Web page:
By Felipe Trueba
Cerro Guido, Chile, Apr 1 (efe-epa).- A valley at the southern tip of Chile, dubbed the “Rosetta Stone” of paleontology in the Southern Hemisphere, is providing an international team of researchers with new findings of well-preserved fossils of vertebrates, invertebrates and plants from the Cretaceous Period that could be the key to unlocking the secrets of life and the planet at the end of the dinosaur era.
The research by a group of geologists, paleobotanists and biologists in Las Chinas valley, located on a sprawling estate normally used for cattle farming that houses a treasure trove of fossils at the end of the continent, is also shedding light on the common past shared by South America and Antarctica, as the director of the Chilean Antarctic Institute (INACH) and director of this long-term paleontological expedition, Marcelo Leppe, tells epa-efe.
“It’s an iconic place with a lot of animal and plant species and microfossils that are helping us elucidate an unknown area of natural history,” Leppe adds.
The most southern outcropping of dinosaurs in South America, and in the world (with the exception of Antarctica), the abundance of fossils are explaining areas of natural history that have stumped researchers for years.
Sixty-six million years ago, an asteroid hit the Yucatan Peninsula in Mexico with catastrophic consequences on Earth: a worldwide climate disruption that triggered a mass extinction in which three quarters of plant and animal species died out at the end of the Cretaceous Period.
The Cretaceous-Paleogene boundary (known as K-Pg) marks the end of that era and the beginning of the next, the Paleogene Period.
The K-Pg is, in fact, a geological feature, often a thin band of rock that allows paleontologists to locate the exact timing of the dinosaur extinction, and which has outcrops in Patagonia.
This layer, and previous ones denoting the Mesozoic Era, are the point of study of another lot of experts – paleobotanists.
This team is continually finding fossilized leaf imprints, ferns and even seeds dating back 70 million years that reveal the former subtropical region with lush vegetation and higher sea levels.
“In this valley, we have found such a complex flora, with which we can use different methods that allow us to estimate the average temperature at the end of the dinosaur era,” says Leppe.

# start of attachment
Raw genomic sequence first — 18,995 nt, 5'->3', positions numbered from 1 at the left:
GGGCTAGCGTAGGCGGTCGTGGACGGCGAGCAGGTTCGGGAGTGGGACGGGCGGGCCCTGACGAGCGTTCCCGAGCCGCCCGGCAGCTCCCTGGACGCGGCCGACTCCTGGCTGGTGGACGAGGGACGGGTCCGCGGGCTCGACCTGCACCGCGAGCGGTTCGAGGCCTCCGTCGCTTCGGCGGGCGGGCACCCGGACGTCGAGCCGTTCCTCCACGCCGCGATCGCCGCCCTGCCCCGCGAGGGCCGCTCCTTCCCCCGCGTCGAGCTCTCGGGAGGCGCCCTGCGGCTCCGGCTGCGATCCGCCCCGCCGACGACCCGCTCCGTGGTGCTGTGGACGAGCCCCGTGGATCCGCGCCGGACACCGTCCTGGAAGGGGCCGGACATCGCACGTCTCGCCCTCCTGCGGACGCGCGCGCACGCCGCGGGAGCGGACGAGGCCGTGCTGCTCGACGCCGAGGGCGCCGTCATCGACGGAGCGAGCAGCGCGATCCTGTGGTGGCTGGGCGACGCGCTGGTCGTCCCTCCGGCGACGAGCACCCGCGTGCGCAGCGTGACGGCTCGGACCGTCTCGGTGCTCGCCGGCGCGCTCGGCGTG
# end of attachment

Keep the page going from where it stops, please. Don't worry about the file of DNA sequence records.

“We found that indeed there were large fluctuations in temperature, much of them drops, which are marked by sudden falls in sea levels. And that’s the moment that we find large quantities of dinosaurs and plants in this valley.”
Leppe, who has led a joint expedition deep into the heart of Chilean Patagonia every year for the past 10, says the findings lend more weight to a global trend of scientists beginning to understand that the dinosaurs might well have died off due to systemic climate change, rather than a sudden, external force like the asteroid that struck what is now Mexico.
“(The research) is linked to our growing understanding that prior to the extinction of the dinosaurs and prior to the Chicxulub impactor in Yucatan, the world was already convulsed by these climate shifts, and the evidence is here, in this valley,” the expedition director says.
One of the teams on the journey has discovered a range of species, such as Hadrosauridae (Duck-billed dinosaurs), Ankylosauria (armored dinosaurs) and even parts of large predators that complement earlier findings and provide the team with the missing knowledge they need to build a fuller picture of the earth’s ancient history in that pivotal age.
“We have some of America’s oldest mammals in this valley,” says Leppe.
“But its value is not only due to its age, it’s that these are pieces that were missing which have revolutionized our thinking, and allowed us to rattle the cage of our understanding of the evolution of mammals in the cretaceous period.” EFE-EPA